In a major announcement, Meta, the parent company of Facebook and Messenger, has declared that all messages and calls on these platforms will be encrypted. This move towards end-to-end encryption ensures that only the sender and recipient have access to the content.
While opting for encrypted messages has been possible for years, Meta is now making it the default setting. However, critics, including Home Secretary James Cleverly, express concerns about the potential impact on detecting child abuse cases.
Cleverly emphasizes the importance of collaboration with Meta to ensure online safety for children, but he acknowledges that this move is viewed as a significant setback.
“We’ll continue to work closely with them (Meta) to keep children safe online, but we must be honest that in our view, this is a significant step back”, he said.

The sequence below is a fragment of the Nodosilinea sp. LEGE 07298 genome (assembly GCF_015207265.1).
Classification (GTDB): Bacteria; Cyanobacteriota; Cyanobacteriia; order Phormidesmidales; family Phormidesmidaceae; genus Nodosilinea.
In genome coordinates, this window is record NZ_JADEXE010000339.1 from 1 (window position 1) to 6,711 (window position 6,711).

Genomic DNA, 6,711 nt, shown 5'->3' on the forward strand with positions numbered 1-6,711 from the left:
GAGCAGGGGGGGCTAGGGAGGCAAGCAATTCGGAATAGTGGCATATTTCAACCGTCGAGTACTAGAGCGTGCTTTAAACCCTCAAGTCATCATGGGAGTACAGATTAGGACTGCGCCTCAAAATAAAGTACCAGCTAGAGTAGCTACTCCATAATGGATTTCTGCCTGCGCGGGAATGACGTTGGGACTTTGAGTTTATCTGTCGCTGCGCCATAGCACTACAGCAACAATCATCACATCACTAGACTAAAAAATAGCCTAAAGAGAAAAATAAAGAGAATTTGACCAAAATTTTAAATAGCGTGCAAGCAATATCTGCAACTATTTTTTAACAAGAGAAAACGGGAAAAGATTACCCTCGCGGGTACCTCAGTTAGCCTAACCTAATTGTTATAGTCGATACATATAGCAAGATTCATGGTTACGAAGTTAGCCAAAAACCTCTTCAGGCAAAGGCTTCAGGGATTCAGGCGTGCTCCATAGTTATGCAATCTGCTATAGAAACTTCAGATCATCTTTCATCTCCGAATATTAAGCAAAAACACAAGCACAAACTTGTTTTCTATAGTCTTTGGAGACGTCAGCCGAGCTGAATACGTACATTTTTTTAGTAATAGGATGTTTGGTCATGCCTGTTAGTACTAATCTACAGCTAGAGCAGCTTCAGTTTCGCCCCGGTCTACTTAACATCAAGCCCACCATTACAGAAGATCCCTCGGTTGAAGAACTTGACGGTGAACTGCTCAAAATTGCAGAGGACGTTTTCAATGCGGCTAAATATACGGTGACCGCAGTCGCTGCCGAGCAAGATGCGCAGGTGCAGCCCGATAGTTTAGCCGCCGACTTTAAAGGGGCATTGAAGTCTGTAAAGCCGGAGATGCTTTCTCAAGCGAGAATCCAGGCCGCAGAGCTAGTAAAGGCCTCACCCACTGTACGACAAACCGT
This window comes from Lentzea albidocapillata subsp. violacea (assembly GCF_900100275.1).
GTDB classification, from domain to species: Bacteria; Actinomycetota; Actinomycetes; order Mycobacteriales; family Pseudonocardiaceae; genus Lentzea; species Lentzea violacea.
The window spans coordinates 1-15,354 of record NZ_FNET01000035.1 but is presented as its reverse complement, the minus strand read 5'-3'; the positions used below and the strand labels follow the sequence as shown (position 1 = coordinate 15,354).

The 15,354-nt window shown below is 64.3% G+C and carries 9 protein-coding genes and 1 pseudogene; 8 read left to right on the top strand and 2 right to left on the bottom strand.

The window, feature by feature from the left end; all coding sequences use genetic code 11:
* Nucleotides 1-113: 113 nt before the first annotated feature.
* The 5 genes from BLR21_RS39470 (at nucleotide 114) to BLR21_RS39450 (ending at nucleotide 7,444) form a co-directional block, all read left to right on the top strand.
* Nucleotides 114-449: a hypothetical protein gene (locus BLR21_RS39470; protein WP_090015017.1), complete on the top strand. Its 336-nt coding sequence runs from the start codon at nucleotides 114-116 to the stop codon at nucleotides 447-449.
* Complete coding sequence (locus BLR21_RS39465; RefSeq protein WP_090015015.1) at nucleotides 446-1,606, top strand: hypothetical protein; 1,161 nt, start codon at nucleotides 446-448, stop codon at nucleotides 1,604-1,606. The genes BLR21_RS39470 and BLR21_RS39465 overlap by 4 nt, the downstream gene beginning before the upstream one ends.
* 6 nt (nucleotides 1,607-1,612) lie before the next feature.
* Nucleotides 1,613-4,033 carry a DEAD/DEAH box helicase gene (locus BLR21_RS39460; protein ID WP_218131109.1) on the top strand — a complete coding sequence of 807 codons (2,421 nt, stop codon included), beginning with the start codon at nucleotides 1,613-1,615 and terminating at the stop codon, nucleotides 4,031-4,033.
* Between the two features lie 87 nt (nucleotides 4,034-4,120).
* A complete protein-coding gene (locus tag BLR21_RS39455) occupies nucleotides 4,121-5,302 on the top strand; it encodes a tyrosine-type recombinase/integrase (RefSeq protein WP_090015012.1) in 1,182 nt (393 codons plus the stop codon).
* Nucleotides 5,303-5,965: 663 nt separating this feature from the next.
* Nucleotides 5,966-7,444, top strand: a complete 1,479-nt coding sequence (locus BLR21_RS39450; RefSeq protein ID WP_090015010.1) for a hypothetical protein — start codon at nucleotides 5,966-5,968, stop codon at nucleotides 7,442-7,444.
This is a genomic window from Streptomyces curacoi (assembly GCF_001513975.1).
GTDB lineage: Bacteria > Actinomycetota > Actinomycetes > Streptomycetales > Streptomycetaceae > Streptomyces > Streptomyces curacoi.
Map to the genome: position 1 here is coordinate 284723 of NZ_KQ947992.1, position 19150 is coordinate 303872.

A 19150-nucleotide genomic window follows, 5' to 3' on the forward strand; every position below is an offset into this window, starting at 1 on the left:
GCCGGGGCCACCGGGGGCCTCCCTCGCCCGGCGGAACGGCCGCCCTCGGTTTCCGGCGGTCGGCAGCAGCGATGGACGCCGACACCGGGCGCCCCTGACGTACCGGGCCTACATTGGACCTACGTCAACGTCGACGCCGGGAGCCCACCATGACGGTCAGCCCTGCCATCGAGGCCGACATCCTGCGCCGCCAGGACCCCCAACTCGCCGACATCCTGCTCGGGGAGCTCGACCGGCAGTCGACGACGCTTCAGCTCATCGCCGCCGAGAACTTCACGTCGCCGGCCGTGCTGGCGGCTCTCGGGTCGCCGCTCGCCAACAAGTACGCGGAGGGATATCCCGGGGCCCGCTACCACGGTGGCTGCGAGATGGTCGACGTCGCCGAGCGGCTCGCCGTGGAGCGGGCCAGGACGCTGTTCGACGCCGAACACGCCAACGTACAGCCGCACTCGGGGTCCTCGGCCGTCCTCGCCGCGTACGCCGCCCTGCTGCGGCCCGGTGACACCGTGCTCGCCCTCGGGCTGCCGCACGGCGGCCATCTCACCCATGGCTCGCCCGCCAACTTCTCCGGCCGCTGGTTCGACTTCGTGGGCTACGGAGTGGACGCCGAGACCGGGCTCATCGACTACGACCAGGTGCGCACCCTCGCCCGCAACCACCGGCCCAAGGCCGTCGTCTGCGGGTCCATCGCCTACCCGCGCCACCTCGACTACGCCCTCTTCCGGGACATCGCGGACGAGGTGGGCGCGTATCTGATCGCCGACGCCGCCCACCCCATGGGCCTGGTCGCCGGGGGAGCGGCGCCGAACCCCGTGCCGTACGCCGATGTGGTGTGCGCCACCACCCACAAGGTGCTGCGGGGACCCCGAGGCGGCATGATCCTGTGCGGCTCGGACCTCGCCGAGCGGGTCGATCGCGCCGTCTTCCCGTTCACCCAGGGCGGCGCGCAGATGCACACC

James Babbage, Director General for Threats at the National Crime Agency, also criticizes the decision, stating that implementing end-to-end encryption on Facebook Messenger makes the task of protecting children from sexual abuse and exploitation even more challenging.
“It is hugely disappointing that Meta is choosing to roll out end-to-end encryption on Facebook Messenger.
“Today our role in protecting children from sexual abuse and exploitation just got harder,” he said.